South Africa

Covid-19 150 Days report – (Part 3)

Almost 1,000 days since Ramaphosa took office, and his kitchen cabinets are cutting up rough

Almost 1,000 days since Ramaphosa took office, and his kitchen cabinets are cutting up rough
President Cyril Ramaphosa. (Photo: Flickr/GCIS)

In a country now suffering load shedding along with the economic fallout of a long lockdown, the president’s inner circles are signalling their unhappiness.

See Part 1 and Part 2 of the 150 Days report.

President Cyril Ramaphosa has been in office for almost 1,000 days, 150 of which are marked as his Covid-19 days. 

In that time, he has won and then lost the support of a series of kitchen cabinets he uses to take the national pulse and set his course as president.  

Ramaphosa does not operate with a single informal cabinet, but draws on concentric networks built up over decades as a politician, trade unionist and businessman.  

His networks are from the trade unions, business and the farming community — where he has built strong links with agriculture’s biggest names, because he is himself a farmer.  

When Ramaphosa faces an issue or a governance challenge, he activates these networks. This is a strong identifier of his political silhouette as president. But these informal circles of influence, necessary for any good president, appear to be dormant. Perhaps this is because fighting Covid-19 is such a 24/7 job, but the methods of his administration have resulted in decreased confidence in him, often by those closest to him. 

Load shedding, which Ramaphosa promised would end by 2017 (he was head of a Cabinet subcommittee on energy while he served as deputy president), is still a constant after 13 years. The economy is slowly starting up, but is likely to be knocked back down by Stage 2 load shedding which hit in July and August 2020. 

“Disappointed,” was the adjective used most often about Ramaphosa’s performance during Covid-19, although people close to Ramaphosa’s circle, whom Daily Maverick canvassed, gave him credit for the initial health response and almost all praised the performance of Health Minister Zweli Mkhize.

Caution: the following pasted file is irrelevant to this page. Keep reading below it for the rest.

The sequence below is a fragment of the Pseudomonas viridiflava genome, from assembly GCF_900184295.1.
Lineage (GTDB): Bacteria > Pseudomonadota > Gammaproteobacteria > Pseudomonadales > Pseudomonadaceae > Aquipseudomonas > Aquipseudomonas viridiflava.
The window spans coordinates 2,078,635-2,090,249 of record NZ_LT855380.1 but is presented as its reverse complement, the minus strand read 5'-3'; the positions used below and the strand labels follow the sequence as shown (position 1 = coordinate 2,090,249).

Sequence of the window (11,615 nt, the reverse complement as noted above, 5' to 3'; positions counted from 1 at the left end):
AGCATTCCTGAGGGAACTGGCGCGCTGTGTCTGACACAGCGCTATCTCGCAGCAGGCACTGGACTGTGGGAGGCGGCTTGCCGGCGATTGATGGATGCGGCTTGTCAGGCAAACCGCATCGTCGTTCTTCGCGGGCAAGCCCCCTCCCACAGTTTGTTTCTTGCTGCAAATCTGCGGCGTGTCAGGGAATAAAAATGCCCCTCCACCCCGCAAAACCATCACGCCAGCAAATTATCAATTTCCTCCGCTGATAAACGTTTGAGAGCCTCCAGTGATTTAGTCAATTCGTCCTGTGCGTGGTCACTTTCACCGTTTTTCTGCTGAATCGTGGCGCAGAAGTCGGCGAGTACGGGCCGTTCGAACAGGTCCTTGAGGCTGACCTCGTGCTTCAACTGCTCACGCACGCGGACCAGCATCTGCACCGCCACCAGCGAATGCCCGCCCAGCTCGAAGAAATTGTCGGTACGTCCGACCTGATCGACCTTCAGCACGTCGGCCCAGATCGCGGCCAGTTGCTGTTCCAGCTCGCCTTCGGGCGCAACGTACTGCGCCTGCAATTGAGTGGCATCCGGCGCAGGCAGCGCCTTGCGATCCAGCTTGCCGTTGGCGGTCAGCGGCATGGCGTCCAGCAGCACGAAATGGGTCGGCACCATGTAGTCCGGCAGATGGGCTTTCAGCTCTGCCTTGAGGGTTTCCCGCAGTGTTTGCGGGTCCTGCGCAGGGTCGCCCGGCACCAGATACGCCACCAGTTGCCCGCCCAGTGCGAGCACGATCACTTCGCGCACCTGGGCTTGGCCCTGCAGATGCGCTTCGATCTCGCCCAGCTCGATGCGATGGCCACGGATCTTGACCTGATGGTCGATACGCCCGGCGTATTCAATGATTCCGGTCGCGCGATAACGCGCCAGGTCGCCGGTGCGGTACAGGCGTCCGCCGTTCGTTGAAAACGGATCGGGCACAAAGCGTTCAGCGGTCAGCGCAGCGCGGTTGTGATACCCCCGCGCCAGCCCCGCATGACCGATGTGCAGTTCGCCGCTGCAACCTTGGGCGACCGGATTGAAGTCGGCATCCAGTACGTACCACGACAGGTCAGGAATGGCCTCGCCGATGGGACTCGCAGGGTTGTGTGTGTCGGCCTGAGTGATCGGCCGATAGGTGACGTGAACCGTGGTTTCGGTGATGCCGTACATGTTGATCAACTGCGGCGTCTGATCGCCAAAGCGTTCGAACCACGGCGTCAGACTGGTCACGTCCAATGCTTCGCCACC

The economic impacts have hit all Ramaphosa’s kitchen cabinets hard and his confidantes in business have been particularly galled at the cavalier treatment and the shutdown of entire economic sectors during the hard Covid-19 lockdown. 

South Africa has the fifth-highest case-load of Covid-19 in the world, according to various measuring sets, and while the case fatality rate is low, evidence suggests high numbers of additional deaths. 

The president’s farmer constituency has already been hit hard by draft legislation to amend Section 25 of the Constitution to make clearer the right to expropriate land without compensation. The draft law is taking years to pass, which has hurt investment in the agricultural sector; the hard lockdown took a scythe to exports, so they are not happy campers. 

Neither are the alcohol and big tobacco industries, both of which were big supporters, but are now facing off against Ramaphosa’s Cabinet ministers in a number of court cases. Ramaphosa sat on the board of SAB (now SAB-Inbev) for years and was influential in developing the company’s successful and path-blazing transformation policies. (The president is said to be obsessive about keeping the number of deaths of South Africans down by any means, so he has taken the side of anti-alcohol hawks in his Cabinet.) 

This month, Cosatu (Ramaphosa’s most influential informal support group because it is so powerful in the ANC), was scathing about Covid-19 corruption.

Ramaphosa’s consensual leadership style and use of kitchen cabinets is one of the reasons these constituencies were attracted to him, but now they complain that his Cabinet is too slow since it uses exactly the styles he used to build their support – deep consultation and consensus-seeking. 

The most visible constituency Ramaphosa has lost is the commentariat – those analysts and columnists who welcomed his ascension after the disastrous kleptocracy of former president Jacob Zuma. (See graphic.)

Every week, the commentators, some of whom have Ramaphosa and his aides on speed-dial, find language more and more critical to express views about his style. It is being heard, but is said to be of secondary concern as Ramaphosa wants to keep deaths of his people as low as possible even if it means extending and slowing the journey of Covid-19 through South Africa.   This is probably one reason it is taking long to gear down to Level 2 of the lockdown. DM


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